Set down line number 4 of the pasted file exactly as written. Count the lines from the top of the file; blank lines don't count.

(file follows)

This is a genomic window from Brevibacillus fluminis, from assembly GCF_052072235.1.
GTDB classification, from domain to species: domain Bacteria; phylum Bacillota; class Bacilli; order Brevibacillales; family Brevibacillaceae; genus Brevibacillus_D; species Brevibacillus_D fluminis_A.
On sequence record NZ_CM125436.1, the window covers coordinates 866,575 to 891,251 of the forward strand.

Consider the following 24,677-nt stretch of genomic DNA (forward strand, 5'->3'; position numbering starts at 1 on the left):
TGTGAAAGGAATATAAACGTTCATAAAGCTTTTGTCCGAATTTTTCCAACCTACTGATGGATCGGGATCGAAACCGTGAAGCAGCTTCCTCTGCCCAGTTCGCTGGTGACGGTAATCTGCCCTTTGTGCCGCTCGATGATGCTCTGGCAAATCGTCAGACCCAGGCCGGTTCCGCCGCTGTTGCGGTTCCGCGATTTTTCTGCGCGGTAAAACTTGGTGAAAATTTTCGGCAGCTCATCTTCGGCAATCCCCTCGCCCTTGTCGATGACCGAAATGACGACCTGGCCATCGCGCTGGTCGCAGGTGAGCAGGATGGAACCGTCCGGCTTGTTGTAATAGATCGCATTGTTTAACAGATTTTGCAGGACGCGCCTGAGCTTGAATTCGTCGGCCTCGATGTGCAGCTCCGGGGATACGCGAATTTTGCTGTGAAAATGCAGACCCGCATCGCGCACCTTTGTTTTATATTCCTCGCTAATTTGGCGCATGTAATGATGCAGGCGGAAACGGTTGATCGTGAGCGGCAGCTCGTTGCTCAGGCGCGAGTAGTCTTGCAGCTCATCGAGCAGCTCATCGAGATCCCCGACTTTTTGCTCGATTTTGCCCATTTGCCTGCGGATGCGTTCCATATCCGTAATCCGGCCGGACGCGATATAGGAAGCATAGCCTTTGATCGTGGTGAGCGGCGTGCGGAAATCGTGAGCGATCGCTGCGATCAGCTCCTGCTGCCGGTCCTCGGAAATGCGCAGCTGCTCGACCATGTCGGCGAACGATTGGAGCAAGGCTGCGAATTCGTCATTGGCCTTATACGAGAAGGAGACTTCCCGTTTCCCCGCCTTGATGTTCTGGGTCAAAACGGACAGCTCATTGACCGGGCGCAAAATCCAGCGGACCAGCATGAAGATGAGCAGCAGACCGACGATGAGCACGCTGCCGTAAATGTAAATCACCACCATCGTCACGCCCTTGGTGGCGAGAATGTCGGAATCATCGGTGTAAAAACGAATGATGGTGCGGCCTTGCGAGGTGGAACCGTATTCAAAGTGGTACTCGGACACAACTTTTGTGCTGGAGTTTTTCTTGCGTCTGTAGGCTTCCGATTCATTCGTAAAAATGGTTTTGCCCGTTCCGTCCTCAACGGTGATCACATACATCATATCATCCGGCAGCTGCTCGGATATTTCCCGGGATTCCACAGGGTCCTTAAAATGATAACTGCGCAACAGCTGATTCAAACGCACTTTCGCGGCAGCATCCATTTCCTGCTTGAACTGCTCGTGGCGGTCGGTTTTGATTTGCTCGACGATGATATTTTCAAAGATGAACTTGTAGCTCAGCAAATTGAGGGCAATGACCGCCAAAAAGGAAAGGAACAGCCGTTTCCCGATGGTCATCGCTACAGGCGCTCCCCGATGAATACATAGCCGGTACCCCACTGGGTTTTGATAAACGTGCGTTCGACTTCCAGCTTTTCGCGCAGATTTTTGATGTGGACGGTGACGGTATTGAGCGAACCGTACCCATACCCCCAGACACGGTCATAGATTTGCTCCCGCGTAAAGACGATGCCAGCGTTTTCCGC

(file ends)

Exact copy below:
Consider the following 24,677-nt stretch of genomic DNA (forward strand, 5'->3'; position numbering starts at 1 on the left):